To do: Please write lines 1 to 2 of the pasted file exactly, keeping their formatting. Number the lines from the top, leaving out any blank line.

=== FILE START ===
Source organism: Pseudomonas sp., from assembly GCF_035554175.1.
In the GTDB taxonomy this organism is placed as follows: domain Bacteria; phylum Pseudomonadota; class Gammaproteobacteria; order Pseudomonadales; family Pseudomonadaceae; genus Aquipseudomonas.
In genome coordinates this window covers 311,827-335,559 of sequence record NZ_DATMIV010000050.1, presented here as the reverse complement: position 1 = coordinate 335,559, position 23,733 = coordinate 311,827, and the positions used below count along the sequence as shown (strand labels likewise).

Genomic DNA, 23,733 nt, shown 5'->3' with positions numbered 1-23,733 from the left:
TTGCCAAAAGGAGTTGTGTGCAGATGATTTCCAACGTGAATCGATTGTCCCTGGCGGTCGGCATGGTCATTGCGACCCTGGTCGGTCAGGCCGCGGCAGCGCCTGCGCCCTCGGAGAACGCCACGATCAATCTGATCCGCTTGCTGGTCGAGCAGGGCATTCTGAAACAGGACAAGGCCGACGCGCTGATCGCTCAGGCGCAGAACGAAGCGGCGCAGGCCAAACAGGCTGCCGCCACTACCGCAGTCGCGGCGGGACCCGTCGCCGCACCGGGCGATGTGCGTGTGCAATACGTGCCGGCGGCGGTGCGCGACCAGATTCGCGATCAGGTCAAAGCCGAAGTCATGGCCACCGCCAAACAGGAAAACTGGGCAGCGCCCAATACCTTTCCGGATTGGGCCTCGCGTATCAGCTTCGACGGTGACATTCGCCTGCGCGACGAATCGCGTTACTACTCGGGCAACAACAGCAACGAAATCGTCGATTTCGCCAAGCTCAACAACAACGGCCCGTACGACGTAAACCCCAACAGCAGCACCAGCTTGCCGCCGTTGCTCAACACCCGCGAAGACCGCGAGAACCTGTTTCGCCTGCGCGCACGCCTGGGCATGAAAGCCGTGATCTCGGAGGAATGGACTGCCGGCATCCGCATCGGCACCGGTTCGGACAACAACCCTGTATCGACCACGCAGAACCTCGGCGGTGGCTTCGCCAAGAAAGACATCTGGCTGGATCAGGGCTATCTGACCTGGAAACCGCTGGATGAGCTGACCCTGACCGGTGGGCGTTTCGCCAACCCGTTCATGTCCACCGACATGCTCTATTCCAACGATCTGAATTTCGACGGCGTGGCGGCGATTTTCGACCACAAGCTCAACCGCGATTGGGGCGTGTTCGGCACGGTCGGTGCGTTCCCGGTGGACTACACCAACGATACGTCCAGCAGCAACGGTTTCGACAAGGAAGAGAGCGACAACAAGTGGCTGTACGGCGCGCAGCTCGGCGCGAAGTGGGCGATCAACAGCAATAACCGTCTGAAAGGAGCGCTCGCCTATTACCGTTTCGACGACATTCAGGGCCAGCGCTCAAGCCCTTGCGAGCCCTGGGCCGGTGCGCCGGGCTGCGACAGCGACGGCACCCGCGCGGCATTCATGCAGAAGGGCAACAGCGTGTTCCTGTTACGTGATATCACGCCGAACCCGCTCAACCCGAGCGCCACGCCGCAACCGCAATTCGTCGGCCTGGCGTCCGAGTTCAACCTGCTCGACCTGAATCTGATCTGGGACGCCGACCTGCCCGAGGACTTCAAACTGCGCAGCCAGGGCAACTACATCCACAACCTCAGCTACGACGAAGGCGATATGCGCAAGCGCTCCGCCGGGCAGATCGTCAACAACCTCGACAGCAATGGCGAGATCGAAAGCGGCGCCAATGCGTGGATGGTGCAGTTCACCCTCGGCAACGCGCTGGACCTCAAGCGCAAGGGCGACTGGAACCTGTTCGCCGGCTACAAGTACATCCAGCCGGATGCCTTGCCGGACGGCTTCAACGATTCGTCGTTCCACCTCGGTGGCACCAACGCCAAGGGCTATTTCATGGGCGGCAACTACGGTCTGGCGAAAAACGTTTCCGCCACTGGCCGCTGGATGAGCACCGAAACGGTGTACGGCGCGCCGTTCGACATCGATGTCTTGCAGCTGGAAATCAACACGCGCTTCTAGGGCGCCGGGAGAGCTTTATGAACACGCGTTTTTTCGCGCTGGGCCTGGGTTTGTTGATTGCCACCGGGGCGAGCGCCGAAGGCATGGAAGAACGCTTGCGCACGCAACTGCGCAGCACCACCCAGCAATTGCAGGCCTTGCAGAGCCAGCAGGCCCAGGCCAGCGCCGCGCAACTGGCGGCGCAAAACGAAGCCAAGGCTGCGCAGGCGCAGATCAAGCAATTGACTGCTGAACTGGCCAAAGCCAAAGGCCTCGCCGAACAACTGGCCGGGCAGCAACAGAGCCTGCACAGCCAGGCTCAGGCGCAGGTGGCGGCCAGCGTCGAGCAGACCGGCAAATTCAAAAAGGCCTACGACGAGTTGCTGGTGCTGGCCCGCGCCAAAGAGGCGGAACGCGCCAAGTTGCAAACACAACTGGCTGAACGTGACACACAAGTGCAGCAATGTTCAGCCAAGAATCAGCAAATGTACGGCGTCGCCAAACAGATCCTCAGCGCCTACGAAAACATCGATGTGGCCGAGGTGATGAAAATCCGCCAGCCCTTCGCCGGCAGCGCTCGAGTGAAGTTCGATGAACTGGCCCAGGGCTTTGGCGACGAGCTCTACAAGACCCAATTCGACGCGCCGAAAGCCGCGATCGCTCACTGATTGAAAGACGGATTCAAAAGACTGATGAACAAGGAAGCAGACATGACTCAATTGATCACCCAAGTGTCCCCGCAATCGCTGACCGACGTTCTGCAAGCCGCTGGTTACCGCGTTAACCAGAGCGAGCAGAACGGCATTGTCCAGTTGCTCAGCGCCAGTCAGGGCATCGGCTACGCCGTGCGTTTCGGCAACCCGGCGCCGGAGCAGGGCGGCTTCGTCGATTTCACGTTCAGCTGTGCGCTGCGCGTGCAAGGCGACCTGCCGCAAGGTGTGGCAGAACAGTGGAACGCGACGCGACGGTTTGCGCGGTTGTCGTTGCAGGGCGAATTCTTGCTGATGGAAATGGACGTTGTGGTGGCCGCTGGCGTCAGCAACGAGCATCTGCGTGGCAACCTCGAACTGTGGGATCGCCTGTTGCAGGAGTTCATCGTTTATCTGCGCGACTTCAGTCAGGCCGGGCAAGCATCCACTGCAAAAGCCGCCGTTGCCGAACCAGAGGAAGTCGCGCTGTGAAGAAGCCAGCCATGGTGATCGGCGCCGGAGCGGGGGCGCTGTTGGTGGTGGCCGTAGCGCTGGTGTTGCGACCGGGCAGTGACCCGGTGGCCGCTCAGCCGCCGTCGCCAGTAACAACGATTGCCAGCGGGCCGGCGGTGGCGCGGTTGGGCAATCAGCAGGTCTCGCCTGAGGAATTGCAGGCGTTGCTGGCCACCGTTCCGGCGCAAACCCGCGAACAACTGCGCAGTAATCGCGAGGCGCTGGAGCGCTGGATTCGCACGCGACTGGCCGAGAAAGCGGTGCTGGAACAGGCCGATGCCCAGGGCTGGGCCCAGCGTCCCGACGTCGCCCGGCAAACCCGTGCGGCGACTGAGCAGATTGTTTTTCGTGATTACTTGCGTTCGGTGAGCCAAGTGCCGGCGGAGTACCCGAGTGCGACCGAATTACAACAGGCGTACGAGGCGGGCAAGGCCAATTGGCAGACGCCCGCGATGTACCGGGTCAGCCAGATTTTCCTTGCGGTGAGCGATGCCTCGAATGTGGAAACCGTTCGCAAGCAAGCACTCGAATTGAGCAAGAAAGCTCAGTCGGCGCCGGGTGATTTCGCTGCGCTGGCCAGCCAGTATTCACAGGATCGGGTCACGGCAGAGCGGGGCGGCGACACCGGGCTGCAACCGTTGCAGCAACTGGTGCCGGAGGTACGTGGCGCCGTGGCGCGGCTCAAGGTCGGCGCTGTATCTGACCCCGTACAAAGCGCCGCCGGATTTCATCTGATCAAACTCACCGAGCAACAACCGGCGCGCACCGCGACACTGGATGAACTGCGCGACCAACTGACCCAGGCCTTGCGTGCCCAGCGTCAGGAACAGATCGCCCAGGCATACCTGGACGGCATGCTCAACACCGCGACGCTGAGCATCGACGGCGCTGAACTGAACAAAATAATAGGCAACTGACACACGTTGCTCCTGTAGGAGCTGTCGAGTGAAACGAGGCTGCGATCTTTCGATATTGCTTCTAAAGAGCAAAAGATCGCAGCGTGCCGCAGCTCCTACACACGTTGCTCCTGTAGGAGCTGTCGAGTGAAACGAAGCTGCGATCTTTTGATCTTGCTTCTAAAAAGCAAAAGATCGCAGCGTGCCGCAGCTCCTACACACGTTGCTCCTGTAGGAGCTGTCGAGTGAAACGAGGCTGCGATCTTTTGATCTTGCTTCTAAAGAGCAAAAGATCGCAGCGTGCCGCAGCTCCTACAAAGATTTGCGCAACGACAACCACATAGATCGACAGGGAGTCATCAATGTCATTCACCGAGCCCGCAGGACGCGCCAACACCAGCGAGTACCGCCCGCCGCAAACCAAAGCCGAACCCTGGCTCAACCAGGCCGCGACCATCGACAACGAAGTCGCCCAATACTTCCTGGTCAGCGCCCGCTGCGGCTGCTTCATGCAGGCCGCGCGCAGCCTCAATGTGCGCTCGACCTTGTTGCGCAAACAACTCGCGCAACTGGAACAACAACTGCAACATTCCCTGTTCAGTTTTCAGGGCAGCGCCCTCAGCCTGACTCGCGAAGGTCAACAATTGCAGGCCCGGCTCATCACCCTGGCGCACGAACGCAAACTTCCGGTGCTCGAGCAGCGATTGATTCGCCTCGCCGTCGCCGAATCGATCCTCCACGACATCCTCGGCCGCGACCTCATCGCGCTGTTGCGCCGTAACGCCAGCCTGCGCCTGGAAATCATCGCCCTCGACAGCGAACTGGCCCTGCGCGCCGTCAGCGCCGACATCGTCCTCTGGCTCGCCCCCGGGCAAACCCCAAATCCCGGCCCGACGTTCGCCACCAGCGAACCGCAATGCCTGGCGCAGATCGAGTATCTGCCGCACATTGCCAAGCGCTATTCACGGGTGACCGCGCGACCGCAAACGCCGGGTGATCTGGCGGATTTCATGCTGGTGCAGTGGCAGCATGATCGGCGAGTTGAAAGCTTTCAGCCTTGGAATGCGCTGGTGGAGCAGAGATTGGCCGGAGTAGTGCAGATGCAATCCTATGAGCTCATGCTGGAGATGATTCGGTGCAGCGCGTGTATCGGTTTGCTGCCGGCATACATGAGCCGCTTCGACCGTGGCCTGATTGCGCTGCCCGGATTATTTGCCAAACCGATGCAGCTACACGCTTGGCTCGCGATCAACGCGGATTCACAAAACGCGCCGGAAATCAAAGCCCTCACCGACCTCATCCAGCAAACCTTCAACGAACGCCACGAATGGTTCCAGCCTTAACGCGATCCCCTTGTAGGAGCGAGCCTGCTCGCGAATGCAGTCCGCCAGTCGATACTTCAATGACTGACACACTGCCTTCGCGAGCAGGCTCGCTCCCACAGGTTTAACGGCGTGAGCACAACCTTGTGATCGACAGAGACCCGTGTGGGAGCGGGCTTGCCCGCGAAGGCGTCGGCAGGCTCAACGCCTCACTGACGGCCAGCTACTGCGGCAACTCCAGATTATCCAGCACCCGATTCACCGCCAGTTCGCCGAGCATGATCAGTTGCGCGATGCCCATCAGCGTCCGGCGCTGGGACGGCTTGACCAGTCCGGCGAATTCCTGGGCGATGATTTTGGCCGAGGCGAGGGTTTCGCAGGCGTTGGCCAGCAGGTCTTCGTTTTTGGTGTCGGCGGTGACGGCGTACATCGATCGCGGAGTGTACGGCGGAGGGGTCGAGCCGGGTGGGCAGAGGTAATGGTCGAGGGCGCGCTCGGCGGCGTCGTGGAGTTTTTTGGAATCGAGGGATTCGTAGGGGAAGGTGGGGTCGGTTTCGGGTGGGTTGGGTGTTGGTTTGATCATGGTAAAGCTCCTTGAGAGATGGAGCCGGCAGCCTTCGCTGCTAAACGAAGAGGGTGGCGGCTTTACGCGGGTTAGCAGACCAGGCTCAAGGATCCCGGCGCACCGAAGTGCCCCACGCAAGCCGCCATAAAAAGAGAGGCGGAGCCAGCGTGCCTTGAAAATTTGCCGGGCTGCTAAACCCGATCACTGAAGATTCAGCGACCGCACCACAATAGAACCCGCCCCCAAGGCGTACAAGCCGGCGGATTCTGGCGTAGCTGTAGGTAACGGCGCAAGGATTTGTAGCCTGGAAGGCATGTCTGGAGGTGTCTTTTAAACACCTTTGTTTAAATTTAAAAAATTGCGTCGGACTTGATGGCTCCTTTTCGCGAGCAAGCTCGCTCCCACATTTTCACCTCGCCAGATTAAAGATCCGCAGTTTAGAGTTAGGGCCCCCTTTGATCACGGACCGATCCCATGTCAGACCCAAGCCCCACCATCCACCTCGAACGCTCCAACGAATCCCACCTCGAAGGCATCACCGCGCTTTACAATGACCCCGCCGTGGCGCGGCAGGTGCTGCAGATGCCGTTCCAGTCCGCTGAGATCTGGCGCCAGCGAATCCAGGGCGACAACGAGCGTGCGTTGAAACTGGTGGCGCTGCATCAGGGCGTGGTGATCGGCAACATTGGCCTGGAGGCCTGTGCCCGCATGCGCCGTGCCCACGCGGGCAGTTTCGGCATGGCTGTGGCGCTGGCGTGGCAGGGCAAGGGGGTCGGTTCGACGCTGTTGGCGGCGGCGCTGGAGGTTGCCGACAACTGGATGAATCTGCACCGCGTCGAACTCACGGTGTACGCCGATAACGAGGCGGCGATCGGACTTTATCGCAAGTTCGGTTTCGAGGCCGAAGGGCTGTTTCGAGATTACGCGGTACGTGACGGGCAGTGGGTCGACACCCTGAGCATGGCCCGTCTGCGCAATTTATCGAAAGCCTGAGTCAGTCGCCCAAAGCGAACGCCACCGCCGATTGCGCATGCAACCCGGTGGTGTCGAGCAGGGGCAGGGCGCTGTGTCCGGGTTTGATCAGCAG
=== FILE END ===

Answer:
Source organism: Pseudomonas sp., from assembly GCF_035554175.1.
In the GTDB taxonomy this organism is placed as follows: domain Bacteria; phylum Pseudomonadota; class Gammaproteobacteria; order Pseudomonadales; family Pseudomonadaceae; genus Aquipseudomonas.